As the Washington Post reported here, Huckabee called a press conference in Iowa to unveil an attack ad against Mitt Romney. The ad criticized Romney's honesty in stark terms.
Before going any further, let me say that there was absolutely nothing wrong with Huckabee publicly hitting Romney about his flip flops. This was not an attack on Romney's religion, his lifestyle, or his family. It was in no way a personal condemnation.
Romney spent his political career in Massachussetts running as a moderate pro-business Republican who was liberal on social issues. Both in his Senate race against Ted Kennedy and his later run for governor he supported abortion rights and gay rights. He even attempted to run to the left of Kennedy in 1994 on support for equal treatment of gays.
He began to tack right only in 2005 when his presidential aspirations became well known. At that time he also vetoed a bill to legalize the morning after pill in Massachussetts. What he did angered voters there. In fact, it was also pulling a switch and bait on those who voted for him in the gubernatorial election based on the view that he was a pro-choice moderate.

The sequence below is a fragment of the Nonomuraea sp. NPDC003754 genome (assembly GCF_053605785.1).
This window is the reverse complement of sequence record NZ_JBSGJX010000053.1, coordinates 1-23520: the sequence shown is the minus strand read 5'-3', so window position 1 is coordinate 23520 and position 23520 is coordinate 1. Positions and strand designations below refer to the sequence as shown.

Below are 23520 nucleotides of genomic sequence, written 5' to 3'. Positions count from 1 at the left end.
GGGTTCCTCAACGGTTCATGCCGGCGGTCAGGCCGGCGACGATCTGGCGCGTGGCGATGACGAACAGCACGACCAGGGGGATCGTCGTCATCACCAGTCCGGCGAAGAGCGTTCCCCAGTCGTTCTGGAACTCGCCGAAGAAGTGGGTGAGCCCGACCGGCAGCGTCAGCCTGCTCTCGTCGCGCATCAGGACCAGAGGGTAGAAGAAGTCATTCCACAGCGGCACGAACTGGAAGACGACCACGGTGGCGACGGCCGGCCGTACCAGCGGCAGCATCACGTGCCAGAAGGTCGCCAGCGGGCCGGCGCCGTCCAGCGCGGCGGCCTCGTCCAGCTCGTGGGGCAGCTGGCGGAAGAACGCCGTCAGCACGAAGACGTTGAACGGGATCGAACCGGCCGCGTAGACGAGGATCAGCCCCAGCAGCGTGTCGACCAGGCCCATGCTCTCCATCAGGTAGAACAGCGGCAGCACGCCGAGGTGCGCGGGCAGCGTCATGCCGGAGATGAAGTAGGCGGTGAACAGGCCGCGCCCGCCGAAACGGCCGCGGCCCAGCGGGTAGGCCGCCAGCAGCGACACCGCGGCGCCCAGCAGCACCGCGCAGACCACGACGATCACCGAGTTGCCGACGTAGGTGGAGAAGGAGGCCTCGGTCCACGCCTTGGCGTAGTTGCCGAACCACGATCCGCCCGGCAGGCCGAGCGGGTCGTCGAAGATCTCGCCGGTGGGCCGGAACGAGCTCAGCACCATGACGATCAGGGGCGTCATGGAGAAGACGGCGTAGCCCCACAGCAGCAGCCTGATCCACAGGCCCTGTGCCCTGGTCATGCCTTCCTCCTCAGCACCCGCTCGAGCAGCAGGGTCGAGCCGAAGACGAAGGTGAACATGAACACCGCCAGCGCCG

If he did that to voters in his home state, it's fair to ask if those he now courts can trust him. He needs the social conservatives to get the Republican nomination. But what would happen if, in the general election, he discovers that some of his newly found conservative values are less popular and are a drag on his ambitions. Does he jettison them yet again?
Voters who care about abortion, gay rights, and stem cell research on both sides of those issues do deserve to know that Mitt Romney has flipped flopped on this.
But what makes Mike Huckabee's campaign tactic so reprehensible is its pure dishonesty. Of course he wants to make the point that Romney can't be trusted. If he didn't, he simply would have decided quietly not to run the already prepared ad. He'd have killed it and not said anything.
Instead he's trying to have it both ways. In fact, here's what Washington Post reporters Michael Shear and Perry Bacon reported:
"I pulled the ad. I do not want it to be run at all," he said. But within minutes, the ad was being played on national television and had been posted on blogs and other Web sites -- without costing his campaign a penny.
He wants to get out the message and evade responsibility for being the messenger. He didn't approve the message but he sure wants the public to know 1) what the message is; and 2) he took the high road and didn't spread it.
Of course, the press wasn't buying it as they made clear in their coverage of the press conference. And neither should you buy it.
Most values voters know that honesty is a value too.